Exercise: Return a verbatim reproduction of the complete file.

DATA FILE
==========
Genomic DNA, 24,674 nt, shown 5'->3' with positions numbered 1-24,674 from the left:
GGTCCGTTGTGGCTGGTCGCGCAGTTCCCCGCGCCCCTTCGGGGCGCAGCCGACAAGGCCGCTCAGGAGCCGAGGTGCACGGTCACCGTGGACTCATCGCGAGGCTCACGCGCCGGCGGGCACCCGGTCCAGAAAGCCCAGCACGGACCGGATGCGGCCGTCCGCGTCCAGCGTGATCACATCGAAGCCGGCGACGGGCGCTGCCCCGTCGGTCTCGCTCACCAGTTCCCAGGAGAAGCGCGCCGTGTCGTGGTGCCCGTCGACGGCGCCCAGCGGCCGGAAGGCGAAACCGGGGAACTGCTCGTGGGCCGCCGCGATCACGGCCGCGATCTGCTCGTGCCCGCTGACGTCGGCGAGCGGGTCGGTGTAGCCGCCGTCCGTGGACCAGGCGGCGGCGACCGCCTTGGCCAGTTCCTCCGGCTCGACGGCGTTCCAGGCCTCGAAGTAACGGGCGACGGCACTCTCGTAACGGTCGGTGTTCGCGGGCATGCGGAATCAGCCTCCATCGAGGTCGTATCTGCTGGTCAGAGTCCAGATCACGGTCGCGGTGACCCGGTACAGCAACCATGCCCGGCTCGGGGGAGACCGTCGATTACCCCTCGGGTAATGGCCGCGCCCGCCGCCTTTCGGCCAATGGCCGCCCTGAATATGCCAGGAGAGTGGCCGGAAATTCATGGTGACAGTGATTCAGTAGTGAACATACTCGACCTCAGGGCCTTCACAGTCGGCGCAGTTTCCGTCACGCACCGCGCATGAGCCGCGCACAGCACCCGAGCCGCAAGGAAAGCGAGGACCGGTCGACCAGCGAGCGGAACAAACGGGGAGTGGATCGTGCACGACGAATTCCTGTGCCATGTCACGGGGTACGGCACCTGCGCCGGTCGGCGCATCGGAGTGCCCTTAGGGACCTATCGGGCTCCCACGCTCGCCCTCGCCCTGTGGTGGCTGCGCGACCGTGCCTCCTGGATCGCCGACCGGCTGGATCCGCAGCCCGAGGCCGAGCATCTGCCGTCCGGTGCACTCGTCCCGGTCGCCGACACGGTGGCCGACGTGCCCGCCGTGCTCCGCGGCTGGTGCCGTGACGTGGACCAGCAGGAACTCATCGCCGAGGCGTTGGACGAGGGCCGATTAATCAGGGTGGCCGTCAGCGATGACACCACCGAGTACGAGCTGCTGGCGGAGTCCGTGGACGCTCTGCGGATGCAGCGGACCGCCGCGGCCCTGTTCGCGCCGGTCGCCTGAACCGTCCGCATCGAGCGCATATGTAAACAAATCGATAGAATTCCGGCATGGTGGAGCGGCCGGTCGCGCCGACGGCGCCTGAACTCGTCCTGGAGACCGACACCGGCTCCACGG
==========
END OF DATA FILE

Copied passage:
Genomic DNA, 24,674 nt, shown 5'->3' with positions numbered 1-24,674 from the left:
GGTCCGTTGTGGCTGGTCGCGCAGTTCCCCGCGCCCCTTCGGGGCGCAGCCGACAAGGCCGCTCAGGAGCCGAGGTGCACGGTCACCGTGGACTCATCGCGAGGCTCACGCGCCGGCGGGCACCCGGTCCAGAAAGCCCAGCACGGACCGGATGCGGCCGTCCGCGTCCAGCGTGATCACATCGAAGCCGGCGACGGGCGCTGCCCCGTCGGTCTCGCTCACCAGTTCCCAGGAGAAGCGCGCCGTGTCGTGGTGCCCGTCGACGGCGCCCAGCGGCCGGAAGGCGAAACCGGGGAACTGCTCGTGGGCCGCCGCGATCACGGCCGCGATCTGCTCGTGCCCGCTGACGTCGGCGAGCGGGTCGGTGTAGCCGCCGTCCGTGGACCAGGCGGCGGCGACCGCCTTGGCCAGTTCCTCCGGCTCGACGGCGTTCCAGGCCTCGAAGTAACGGGCGACGGCACTCTCGTAACGGTCGGTGTTCGCGGGCATGCGGAATCAGCCTCCATCGAGGTCGTATCTGCTGGTCAGAGTCCAGATCACGGTCGCGGTGACCCGGTACAGCAACCATGCCCGGCTCGGGGGAGACCGTCGATTACCCCTCGGGTAATGGCCGCGCCCGCCGCCTTTCGGCCAATGGCCGCCCTGAATATGCCAGGAGAGTGGCCGGAAATTCATGGTGACAGTGATTCAGTAGTGAACATACTCGACCTCAGGGCCTTCACAGTCGGCGCAGTTTCCGTCACGCACCGCGCATGAGCCGCGCACAGCACCCGAGCCGCAAGGAAAGCGAGGACCGGTCGACCAGCGAGCGGAACAAACGGGGAGTGGATCGTGCACGACGAATTCCTGTGCCATGTCACGGGGTACGGCACCTGCGCCGGTCGGCGCATCGGAGTGCCCTTAGGGACCTATCGGGCTCCCACGCTCGCCCTCGCCCTGTGGTGGCTGCGCGACCGTGCCTCCTGGATCGCCGACCGGCTGGATCCGCAGCCCGAGGCCGAGCATCTGCCGTCCGGTGCACTCGTCCCGGTCGCCGACACGGTGGCCGACGTGCCCGCCGTGCTCCGCGGCTGGTGCCGTGACGTGGACCAGCAGGAACTCATCGCCGAGGCGTTGGACGAGGGCCGATTAATCAGGGTGGCCGTCAGCGATGACACCACCGAGTACGAGCTGCTGGCGGAGTCCGTGGACGCTCTGCGGATGCAGCGGACCGCCGCGGCCCTGTTCGCGCCGGTCGCCTGAACCGTCCGCATCGAGCGCATATGTAAACAAATCGATAGAATTCCGGCATGGTGGAGCGGCCGGTCGCGCCGACGGCGCCTGAACTCGTCCTGGAGACCGACACCGGCTCCACGG